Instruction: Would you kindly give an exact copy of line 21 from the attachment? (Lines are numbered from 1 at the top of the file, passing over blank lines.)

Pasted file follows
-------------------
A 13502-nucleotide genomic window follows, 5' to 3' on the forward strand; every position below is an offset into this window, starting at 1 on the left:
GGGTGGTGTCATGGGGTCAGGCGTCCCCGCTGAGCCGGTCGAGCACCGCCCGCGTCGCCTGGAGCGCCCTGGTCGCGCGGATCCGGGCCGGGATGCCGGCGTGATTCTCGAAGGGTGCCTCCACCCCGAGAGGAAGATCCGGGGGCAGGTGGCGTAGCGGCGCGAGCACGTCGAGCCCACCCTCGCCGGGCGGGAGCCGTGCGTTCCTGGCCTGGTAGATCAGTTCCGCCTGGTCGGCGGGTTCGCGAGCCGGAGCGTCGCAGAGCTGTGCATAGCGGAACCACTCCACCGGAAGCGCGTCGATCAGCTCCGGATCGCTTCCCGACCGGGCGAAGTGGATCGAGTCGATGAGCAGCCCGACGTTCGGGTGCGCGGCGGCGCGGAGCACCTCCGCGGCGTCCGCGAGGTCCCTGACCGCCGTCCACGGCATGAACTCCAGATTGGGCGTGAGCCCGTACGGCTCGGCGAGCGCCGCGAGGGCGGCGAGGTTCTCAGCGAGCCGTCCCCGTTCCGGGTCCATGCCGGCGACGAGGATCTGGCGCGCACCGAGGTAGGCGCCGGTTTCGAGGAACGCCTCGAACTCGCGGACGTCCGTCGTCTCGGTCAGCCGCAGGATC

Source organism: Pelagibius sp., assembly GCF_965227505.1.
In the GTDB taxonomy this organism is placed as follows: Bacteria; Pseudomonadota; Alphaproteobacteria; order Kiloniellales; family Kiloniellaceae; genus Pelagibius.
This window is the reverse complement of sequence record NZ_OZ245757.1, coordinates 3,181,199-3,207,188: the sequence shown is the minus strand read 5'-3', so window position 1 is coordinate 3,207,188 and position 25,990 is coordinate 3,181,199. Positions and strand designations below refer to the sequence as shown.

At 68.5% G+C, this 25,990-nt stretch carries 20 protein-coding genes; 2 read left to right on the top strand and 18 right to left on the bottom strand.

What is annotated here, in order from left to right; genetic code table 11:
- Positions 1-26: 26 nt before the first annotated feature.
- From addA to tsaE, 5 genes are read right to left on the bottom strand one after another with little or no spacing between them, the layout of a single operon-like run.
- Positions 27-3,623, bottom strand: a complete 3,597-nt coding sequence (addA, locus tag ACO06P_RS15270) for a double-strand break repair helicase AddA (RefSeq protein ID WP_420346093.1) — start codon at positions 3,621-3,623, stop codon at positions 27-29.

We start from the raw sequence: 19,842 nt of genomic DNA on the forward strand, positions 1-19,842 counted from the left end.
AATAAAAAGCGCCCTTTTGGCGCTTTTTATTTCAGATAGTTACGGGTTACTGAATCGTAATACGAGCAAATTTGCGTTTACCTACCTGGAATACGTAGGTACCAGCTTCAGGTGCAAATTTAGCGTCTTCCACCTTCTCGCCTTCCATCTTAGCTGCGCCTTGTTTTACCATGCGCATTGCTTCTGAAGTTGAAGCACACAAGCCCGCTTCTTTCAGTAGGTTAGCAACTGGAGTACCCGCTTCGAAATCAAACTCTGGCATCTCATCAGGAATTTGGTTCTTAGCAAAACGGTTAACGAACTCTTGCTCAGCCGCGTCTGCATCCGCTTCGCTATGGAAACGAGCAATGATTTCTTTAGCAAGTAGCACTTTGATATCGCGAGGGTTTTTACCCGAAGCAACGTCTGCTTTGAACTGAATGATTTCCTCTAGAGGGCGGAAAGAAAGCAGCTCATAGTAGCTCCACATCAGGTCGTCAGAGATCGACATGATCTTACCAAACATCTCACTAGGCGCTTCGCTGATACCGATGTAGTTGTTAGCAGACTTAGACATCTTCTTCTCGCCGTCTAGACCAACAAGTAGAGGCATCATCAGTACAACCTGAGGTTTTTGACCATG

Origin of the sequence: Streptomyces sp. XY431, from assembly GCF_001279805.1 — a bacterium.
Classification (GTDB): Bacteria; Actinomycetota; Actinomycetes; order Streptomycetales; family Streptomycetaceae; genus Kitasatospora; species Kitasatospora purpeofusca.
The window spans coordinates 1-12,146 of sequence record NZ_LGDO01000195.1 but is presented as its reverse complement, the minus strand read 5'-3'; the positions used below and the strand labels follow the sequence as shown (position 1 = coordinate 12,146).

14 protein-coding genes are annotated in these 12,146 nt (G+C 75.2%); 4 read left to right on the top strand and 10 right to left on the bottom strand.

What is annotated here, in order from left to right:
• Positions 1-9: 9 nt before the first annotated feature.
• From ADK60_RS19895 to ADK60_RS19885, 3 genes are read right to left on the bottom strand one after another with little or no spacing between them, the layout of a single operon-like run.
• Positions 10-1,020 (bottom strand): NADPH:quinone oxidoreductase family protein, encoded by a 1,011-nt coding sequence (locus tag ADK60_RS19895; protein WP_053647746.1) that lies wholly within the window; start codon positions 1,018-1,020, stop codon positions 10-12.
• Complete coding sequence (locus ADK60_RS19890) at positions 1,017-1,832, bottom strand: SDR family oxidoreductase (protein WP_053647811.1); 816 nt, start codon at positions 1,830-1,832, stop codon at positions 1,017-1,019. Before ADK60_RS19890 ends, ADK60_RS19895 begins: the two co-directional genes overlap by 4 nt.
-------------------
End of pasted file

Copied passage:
• Complete coding sequence (locus ADK60_RS19890) at positions 1,017-1,832, bottom strand: SDR family oxidoreductase (protein WP_053647811.1); 816 nt, start codon at positions 1,830-1,832, stop codon at positions 1,017-1,019. Before ADK60_RS19890 ends, ADK60_RS19895 begins: the two co-directional genes overlap by 4 nt.